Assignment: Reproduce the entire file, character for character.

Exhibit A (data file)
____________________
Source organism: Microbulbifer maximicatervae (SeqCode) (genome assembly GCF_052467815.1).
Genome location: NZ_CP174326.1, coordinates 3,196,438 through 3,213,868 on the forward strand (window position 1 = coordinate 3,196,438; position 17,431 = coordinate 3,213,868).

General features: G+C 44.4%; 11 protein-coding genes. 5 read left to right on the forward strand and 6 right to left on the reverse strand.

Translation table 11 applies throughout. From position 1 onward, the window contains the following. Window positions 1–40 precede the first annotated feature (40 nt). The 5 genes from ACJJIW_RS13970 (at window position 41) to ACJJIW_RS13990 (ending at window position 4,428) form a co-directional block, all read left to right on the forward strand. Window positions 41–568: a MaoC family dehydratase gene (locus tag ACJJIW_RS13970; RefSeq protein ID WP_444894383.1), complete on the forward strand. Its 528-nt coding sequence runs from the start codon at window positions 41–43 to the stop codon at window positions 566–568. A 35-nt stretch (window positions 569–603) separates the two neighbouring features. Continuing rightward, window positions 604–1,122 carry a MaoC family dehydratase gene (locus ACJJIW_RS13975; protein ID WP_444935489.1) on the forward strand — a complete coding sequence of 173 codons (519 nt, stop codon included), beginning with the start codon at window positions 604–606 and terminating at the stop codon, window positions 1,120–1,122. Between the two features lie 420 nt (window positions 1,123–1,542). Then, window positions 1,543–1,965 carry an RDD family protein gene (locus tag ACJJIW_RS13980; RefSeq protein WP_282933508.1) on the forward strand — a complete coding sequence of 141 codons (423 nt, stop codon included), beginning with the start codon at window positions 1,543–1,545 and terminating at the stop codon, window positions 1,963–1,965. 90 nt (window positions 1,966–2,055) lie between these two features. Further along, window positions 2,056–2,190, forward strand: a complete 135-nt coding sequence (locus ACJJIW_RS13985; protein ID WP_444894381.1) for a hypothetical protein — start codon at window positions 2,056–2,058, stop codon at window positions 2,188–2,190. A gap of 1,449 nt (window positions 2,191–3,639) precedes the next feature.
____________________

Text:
Source organism: Microbulbifer maximicatervae (SeqCode) (genome assembly GCF_052467815.1).
Genome location: NZ_CP174326.1, coordinates 3,196,438 through 3,213,868 on the forward strand (window position 1 = coordinate 3,196,438; position 17,431 = coordinate 3,213,868).

General features: G+C 44.4%; 11 protein-coding genes. 5 read left to right on the forward strand and 6 right to left on the reverse strand.

Translation table 11 applies throughout. From position 1 onward, the window contains the following. Window positions 1–40 precede the first annotated feature (40 nt). The 5 genes from ACJJIW_RS13970 (at window position 41) to ACJJIW_RS13990 (ending at window position 4,428) form a co-directional block, all read left to right on the forward strand. Window positions 41–568: a MaoC family dehydratase gene (locus tag ACJJIW_RS13970; RefSeq protein ID WP_444894383.1), complete on the forward strand. Its 528-nt coding sequence runs from the start codon at window positions 41–43 to the stop codon at window positions 566–568. A 35-nt stretch (window positions 569–603) separates the two neighbouring features. Continuing rightward, window positions 604–1,122 carry a MaoC family dehydratase gene (locus ACJJIW_RS13975; protein ID WP_444935489.1) on the forward strand — a complete coding sequence of 173 codons (519 nt, stop codon included), beginning with the start codon at window positions 604–606 and terminating at the stop codon, window positions 1,120–1,122. Between the two features lie 420 nt (window positions 1,123–1,542). Then, window positions 1,543–1,965 carry an RDD family protein gene (locus tag ACJJIW_RS13980; RefSeq protein WP_282933508.1) on the forward strand — a complete coding sequence of 141 codons (423 nt, stop codon included), beginning with the start codon at window positions 1,543–1,545 and terminating at the stop codon, window positions 1,963–1,965. 90 nt (window positions 1,966–2,055) lie between these two features. Further along, window positions 2,056–2,190, forward strand: a complete 135-nt coding sequence (locus ACJJIW_RS13985; protein ID WP_444894381.1) for a hypothetical protein — start codon at window positions 2,056–2,058, stop codon at window positions 2,188–2,190. A gap of 1,449 nt (window positions 2,191–3,639) precedes the next feature.